- Exclusivité web !
- Exclusivité web !
In the week where a major “terrorist” trial in Great Britain will take place behind closed doors, we’re looking at the legal situation in Europe regarding media in the courtroom. How does European legislation tread the fine line between open justice and our right to know, and the dangers of “trial by media” where the course of justice is influenced by journalists’ activities? Case law, national examples and pan-European legislation illustrate the complex legal challenges surrounding courtroom reporting. Our latest legal hot topic now … hot off the press.
Court Reporting by Audiovisual and Online Media in the Russian Federation
This brand new publication focuses first of all on Russia and the various legal texts which determine how the Russian media report on court cases. In his lead article, author Andrei Richter reports on recent measures aimed at introducing uniform rules for video recordings and online transmission of court hearings in Russia. A useful round-up of recent measures in Russia aimed at clarifying the legal framework surrounding court reporting activities.
Lead article chapter headings:
I. Constitutional and statutory provisions
II. Resolutions of the top courts
III. Case law
1. Access to the courtroom
2. Right to image
3. Presumption of innocence
4. Online archives
5. Protection of private data online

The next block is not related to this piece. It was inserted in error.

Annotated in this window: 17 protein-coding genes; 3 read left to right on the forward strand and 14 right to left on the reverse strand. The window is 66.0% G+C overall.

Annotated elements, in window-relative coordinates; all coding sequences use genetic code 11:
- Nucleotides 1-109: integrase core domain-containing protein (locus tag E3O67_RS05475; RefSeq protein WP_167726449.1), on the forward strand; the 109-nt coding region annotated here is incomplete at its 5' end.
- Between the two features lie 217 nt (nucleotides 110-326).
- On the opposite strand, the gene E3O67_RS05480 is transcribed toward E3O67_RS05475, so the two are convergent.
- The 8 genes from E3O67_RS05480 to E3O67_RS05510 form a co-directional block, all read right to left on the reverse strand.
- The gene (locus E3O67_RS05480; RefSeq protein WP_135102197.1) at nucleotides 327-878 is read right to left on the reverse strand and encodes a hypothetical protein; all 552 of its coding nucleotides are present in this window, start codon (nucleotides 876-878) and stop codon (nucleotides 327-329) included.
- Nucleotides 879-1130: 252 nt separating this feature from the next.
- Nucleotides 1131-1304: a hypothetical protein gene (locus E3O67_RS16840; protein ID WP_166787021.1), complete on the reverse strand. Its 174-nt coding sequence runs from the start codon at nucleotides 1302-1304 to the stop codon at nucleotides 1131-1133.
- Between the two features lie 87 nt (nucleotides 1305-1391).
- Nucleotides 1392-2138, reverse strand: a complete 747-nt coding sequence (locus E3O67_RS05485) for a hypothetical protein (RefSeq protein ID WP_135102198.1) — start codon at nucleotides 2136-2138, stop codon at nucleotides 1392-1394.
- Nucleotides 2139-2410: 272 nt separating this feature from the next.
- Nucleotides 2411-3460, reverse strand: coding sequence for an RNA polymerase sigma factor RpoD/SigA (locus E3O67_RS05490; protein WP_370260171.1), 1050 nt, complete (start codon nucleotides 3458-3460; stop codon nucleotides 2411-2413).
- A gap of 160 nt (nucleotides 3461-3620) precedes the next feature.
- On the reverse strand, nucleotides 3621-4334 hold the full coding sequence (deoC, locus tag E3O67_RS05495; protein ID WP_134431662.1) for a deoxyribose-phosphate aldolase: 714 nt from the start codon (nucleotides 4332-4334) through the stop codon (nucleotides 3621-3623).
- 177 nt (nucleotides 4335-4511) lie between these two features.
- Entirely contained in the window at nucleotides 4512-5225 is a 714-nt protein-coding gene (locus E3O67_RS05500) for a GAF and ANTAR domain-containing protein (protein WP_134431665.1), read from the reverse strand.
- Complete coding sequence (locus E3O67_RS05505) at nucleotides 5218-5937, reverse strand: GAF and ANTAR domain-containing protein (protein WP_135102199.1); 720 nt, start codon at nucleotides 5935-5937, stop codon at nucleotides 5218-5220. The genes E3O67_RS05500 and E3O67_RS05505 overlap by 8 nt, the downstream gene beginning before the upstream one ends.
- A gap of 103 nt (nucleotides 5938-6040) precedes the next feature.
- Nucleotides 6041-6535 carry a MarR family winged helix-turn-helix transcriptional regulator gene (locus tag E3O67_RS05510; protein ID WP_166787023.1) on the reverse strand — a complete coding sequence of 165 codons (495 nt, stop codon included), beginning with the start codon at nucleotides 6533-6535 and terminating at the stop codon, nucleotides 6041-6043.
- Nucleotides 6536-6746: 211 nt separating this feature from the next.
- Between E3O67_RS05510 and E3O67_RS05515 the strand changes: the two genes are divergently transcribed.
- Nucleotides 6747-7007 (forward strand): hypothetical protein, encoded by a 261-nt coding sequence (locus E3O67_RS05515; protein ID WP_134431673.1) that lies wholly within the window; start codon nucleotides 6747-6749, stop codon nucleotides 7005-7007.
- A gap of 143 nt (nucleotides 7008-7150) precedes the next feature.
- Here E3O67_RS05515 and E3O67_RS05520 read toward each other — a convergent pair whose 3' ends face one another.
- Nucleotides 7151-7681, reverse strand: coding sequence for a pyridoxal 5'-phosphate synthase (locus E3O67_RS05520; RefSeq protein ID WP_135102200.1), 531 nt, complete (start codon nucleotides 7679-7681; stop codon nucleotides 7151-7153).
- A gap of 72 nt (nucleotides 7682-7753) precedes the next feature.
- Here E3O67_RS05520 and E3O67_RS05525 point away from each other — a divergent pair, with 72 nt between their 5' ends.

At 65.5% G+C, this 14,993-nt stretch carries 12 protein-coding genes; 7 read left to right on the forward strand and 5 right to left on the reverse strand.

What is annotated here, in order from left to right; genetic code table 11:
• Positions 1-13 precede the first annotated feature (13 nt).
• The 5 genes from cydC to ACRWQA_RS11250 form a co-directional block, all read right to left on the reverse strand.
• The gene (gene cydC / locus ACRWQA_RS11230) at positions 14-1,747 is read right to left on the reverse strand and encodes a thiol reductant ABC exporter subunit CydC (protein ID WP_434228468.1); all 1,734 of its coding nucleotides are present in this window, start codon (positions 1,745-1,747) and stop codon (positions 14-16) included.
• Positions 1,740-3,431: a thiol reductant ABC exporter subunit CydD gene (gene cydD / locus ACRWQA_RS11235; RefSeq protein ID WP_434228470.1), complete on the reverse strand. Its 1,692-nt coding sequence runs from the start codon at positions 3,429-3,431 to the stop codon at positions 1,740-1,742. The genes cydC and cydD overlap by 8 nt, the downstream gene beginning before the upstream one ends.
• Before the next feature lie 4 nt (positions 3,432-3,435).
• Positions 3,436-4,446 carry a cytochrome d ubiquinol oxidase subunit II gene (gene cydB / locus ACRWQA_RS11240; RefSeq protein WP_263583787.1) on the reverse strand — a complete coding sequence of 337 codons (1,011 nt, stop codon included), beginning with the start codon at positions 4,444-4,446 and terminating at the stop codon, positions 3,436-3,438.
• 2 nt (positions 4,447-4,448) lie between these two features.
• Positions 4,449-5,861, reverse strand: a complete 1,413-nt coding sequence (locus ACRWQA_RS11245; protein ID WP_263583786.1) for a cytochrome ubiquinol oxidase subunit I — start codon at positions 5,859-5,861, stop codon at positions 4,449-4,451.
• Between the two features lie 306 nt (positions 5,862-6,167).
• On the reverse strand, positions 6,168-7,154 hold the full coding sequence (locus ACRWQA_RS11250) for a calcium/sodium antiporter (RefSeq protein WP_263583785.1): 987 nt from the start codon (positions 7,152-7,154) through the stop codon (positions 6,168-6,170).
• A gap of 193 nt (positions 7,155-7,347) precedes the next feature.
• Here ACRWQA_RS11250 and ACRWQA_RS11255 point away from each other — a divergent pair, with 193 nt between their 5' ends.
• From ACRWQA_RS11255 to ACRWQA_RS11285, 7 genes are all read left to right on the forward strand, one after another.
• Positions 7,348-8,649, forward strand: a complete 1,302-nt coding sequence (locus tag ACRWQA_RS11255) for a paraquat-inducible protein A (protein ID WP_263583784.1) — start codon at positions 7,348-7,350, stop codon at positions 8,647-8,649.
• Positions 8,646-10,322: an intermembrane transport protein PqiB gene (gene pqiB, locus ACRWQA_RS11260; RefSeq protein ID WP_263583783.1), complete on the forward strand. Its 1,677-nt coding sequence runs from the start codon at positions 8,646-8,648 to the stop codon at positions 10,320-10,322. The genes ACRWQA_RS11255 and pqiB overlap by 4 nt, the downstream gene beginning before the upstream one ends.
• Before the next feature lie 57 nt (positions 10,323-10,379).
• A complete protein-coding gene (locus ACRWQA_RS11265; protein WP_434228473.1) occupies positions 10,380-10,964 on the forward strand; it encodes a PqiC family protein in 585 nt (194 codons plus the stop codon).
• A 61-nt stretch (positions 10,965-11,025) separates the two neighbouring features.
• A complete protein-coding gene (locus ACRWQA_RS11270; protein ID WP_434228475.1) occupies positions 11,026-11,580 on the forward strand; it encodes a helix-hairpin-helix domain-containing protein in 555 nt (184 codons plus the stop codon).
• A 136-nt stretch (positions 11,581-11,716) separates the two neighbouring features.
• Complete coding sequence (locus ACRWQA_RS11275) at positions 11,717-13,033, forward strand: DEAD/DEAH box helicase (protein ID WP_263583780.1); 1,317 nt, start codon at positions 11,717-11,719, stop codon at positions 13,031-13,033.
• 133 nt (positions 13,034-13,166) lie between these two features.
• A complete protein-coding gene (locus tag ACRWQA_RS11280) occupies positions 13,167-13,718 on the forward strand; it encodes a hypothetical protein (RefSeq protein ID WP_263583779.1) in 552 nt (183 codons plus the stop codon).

7. Protection of witnesses
The Related Reporting section of this new publication provides short reporting on the Council of Europe and the European Court of Human Rights and their standard setting activities concerning the freedom of expression and information.
Related reporting chapter headings:
Committee of Ministers
European Convention on Access to Official Documents
Adoption of Two Texts on Media and Criminal Proceedings
European Court of Human Rights
Youth Initiative for Human Rights v. Serbia
Case of TASZ v. Hungary
Case of Tourancheau and July v. France (affaire Libération)
Case of B. and P. v. the United Kingdom
Finding against France on Violation of Article 10
Recent Judgments on the Freedom of Expression and Information and on the Right of a Fair Trial and Media Coverage of a Court Case
Media Reporting on Court Proceedings and the pan-European Human Rights Framework
The final Zoom section, authored by Observatory legal analyst Amélie Lépinard, looks at media reporting on court proceedings and the pan-European human rights network. She examines in particular the Council of Europe (COE), the European Convention on Human Rights (“ECHR”) and the European Court of Human Rights, all of which have measures aimed at protecting the media’s ability to gain access to court proceedings in order to inform the public.
Zoom article chapter headings:
1. General principles
1.1. The requirement of publicity
1.1.1. A public hearing before the national courts
1.1.2. Public pronouncement of judgments and availability of court decisions for the public at large
1.2. Access to information
1.3. Restrictions to the exercise of freedom of expression in relation to court proceedings
2. The media’s ability to report on criminal proceedings
2.1. Information about the hearing and access of the press to courtrooms
2.2. Live reporting or recordings by the media
2.3. Right to presumption of innocence
2.4. Protection of privacy
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